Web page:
- Increased or decreased sex drive
- Cognitive functions – some women may experience short-term memory problems and difficulty focusing for long periods.
- Some women may experience an increase in abdominal fat
- Some women may experience hair loss or thinning of hair
Most women do not seek medical advice during this time, and many women require no treatment. Here are several things for you to try and experiment with to help make you more comfortable and stay healthy during this significant and natural time of your life:
- Nutrition – eating a balanced diet will help you stay healthy before, during and after menopause. Be sure to include enough calcium, magnesium and vitamin D to help maintain strong bones. Remember, supplements cannot correct a poor, unbalanced diet.
- Stay hydrated – especially if you are experiencing hot flashes and sweating! Urine should generally be light lemon yellow to clear in color.
- Regular activity/exercise – a mix slows down bone loss, helps keep blood vessels more youthful and elastic, boosts general mood, may help improve sleep (each person needs to experiment to figure out what time of day is best for her to perform exercise), decreases risk of breast and certain other cancers, keeps connective tissues more resilient, improves your overall health
- Aerobic activity – that makes you sweat for 20 minutes or more
- strength training – by resisting against weight such as your own body, an exercise band, handheld weights, etc. It should be heavier than what you encounter in your normal, daily routine to have a protective effect.
- Balance training – like yoga, tai chi, 1-leg balance exercises, pilates, etc. may help you avoid falls, which could lead to broken bones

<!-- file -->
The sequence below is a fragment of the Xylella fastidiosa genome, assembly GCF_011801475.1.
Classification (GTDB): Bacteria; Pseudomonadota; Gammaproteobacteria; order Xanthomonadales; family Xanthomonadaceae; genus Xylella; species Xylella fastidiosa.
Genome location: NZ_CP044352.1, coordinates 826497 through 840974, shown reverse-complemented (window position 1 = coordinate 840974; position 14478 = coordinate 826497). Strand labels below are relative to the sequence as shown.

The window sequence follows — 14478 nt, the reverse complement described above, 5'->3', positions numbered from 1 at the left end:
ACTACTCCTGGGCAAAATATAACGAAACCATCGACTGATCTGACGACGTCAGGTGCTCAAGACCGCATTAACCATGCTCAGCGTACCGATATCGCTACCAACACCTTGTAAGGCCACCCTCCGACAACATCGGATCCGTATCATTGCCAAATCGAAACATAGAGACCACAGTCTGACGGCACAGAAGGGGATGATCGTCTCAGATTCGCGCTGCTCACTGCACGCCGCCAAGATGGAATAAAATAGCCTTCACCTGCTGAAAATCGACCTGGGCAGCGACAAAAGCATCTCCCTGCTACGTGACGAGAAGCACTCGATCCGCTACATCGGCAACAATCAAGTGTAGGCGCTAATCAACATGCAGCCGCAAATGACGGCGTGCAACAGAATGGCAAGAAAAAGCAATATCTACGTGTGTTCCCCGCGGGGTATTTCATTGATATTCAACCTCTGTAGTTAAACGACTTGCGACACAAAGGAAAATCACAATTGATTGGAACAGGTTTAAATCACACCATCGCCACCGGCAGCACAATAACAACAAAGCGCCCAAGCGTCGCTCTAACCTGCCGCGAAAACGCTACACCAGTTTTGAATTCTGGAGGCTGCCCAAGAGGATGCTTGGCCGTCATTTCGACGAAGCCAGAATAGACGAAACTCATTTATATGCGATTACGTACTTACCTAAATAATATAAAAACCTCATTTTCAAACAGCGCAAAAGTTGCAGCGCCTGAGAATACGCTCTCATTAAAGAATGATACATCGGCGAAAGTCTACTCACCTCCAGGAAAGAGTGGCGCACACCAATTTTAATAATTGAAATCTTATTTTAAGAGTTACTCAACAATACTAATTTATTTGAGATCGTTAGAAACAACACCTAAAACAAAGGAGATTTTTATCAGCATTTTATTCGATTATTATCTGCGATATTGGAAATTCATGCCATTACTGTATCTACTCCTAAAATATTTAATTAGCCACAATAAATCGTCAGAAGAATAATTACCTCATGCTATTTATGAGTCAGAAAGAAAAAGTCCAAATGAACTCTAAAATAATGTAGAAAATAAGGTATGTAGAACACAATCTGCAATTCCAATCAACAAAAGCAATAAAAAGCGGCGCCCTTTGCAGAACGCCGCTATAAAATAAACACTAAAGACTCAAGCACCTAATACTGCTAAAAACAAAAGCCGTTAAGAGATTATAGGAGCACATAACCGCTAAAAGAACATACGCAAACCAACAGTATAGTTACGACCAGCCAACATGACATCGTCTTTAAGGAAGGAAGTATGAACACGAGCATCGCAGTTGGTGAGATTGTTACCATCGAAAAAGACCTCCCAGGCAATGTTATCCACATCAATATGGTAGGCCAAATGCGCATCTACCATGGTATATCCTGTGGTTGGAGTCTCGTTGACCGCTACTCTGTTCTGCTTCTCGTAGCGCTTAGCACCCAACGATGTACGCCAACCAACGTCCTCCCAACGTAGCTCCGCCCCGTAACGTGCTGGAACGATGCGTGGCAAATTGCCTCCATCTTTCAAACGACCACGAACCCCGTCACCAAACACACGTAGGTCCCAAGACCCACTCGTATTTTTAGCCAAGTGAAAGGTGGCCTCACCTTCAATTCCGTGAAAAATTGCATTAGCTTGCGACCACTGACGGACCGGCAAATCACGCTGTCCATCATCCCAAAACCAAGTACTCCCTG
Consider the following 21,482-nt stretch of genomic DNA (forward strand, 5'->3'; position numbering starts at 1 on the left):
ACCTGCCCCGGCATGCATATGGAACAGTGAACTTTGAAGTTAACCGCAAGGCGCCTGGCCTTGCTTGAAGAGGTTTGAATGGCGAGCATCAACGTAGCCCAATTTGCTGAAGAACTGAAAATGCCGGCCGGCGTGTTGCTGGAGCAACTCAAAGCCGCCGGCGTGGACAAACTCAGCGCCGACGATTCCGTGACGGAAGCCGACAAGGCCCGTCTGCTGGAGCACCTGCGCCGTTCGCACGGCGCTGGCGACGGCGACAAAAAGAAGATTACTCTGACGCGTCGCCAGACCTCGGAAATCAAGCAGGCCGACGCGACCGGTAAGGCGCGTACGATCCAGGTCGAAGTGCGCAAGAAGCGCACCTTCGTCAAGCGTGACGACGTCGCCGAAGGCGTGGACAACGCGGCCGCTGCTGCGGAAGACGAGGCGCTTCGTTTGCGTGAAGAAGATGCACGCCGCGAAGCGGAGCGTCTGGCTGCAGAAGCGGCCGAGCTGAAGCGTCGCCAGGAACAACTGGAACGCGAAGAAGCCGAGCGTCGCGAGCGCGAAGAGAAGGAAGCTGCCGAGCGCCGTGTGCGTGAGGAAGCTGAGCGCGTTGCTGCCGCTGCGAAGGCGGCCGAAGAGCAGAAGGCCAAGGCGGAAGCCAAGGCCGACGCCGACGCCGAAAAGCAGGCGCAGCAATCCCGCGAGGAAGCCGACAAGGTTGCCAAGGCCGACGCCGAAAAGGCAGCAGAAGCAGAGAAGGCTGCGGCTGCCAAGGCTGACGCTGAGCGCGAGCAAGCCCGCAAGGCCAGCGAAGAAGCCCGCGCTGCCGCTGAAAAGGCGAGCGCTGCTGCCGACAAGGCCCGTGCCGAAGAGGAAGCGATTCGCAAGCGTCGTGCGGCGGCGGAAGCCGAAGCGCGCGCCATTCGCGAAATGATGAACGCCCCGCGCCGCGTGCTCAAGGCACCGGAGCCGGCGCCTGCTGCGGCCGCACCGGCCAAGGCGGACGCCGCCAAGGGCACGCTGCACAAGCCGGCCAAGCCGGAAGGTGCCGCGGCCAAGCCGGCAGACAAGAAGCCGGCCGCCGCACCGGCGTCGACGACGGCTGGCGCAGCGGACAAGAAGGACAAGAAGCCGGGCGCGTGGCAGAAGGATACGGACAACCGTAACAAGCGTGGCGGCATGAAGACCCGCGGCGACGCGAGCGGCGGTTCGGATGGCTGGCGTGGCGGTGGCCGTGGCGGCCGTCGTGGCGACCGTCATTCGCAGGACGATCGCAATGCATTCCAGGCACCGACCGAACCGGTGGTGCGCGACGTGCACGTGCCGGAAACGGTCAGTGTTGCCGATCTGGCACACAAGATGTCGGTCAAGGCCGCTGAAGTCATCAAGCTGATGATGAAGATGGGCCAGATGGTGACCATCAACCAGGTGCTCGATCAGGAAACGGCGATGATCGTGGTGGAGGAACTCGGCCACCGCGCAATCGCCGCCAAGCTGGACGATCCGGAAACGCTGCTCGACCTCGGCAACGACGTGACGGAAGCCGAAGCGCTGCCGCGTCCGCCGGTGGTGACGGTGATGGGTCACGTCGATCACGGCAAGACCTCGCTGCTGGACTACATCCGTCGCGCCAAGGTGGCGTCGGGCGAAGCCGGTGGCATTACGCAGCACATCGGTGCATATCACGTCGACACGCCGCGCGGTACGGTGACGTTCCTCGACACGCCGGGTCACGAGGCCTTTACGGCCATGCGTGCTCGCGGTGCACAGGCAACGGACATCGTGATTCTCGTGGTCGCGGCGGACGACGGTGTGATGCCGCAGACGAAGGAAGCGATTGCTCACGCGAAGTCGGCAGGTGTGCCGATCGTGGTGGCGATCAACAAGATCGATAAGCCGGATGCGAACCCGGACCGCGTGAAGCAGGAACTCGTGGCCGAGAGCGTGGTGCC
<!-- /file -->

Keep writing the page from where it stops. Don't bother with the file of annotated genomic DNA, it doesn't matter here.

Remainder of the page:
- Flexibility/stretching – helps you feel less stiff
- Deep breathing techniques, guided meditation, and/or progressive relaxation can help limit sleep disturbance. Stress can aggravate hot flashes and night sweats, so avoiding or learning how to deal with known stressors and practicing relaxation techniques can help these symptoms.
- Avoid tight clothing
- Limit consumption of spicy food, caffeine and alcohol
- Stay sexually active to reduce vaginal dryness
- Maintain a cool, comfortable temperature in the bedroom at night, or use a ceiling or floor fan to minimize the discomfort of night sweats
- Wake up and go to sleep at the same times to help regulate your sleep cycle
- Smoking can exacerbate symptoms
- Using at-home remedies and over-the-counter (OTC) medication
- Routine health care – visit your OB/GYN once a year to have regular exams and tests. Dental checkups and eye exams are important, too. Routine health care visits, even if you are not sick, can help detect problems early.
** Blood work can help determine if you are menopausal (or still perimenopausal) and only costs $250
** Tests for follicle-stimulating hormone (FSH) may be carried out, as menopause causes FSH levels to rise. However, there is no definitive test to diagnose menopause or perimenopause. FSH is also not always a reliable indicator of menopause, as FSH levels tend to fluctuate during menopause and perimenopause. Under certain circumstances, a doctor may order a blood test to determine the estrogen level. Low thyroid activity can cause similar symptoms to those seen in menopause, so a doctor may recommend a blood test to determine the level of thyroid-stimulating hormone.